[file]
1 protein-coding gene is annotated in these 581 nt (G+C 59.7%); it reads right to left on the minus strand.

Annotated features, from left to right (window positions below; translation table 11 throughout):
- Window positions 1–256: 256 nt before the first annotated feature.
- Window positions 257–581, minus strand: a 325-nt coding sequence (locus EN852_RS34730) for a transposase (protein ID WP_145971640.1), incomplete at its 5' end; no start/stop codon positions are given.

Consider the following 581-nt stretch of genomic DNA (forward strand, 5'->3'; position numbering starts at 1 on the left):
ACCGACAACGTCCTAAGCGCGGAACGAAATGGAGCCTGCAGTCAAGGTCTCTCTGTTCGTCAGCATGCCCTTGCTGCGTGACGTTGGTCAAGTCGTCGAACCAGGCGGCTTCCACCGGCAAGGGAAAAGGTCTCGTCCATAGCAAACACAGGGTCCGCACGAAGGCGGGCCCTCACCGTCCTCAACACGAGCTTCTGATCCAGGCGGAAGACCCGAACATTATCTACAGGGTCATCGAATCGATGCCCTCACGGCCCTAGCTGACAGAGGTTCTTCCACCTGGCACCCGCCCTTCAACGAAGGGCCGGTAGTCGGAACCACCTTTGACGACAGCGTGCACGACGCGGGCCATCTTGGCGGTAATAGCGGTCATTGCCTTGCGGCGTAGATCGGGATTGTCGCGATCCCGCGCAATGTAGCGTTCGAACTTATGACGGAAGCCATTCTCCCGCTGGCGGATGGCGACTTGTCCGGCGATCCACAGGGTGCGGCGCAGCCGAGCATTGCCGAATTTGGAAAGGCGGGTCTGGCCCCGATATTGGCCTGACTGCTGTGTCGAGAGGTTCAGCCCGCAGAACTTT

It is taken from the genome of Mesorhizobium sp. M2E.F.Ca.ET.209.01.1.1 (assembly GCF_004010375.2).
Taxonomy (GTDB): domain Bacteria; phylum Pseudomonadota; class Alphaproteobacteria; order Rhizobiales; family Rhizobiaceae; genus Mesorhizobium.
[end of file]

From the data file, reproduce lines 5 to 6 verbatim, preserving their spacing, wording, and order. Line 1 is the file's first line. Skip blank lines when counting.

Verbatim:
Consider the following 581-nt stretch of genomic DNA (forward strand, 5'->3'; position numbering starts at 1 on the left):
ACCGACAACGTCCTAAGCGCGGAACGAAATGGAGCCTGCAGTCAAGGTCTCTCTGTTCGTCAGCATGCCCTTGCTGCGTGACGTTGGTCAAGTCGTCGAACCAGGCGGCTTCCACCGGCAAGGGAAAAGGTCTCGTCCATAGCAAACACAGGGTCCGCACGAAGGCGGGCCCTCACCGTCCTCAACACGAGCTTCTGATCCAGGCGGAAGACCCGAACATTATCTACAGGGTCATCGAATCGATGCCCTCACGGCCCTAGCTGACAGAGGTTCTTCCACCTGGCACCCGCCCTTCAACGAAGGGCCGGTAGTCGGAACCACCTTTGACGACAGCGTGCACGACGCGGGCCATCTTGGCGGTAATAGCGGTCATTGCCTTGCGGCGTAGATCGGGATTGTCGCGATCCCGCGCAATGTAGCGTTCGAACTTATGACGGAAGCCATTCTCCCGCTGGCGGATGGCGACTTGTCCGGCGATCCACAGGGTGCGGCGCAGCCGAGCATTGCCGAATTTGGAAAGGCGGGTCTGGCCCCGATATTGGCCTGACTGCTGTGTCGAGAGGTTCAGCCCGCAGAACTTT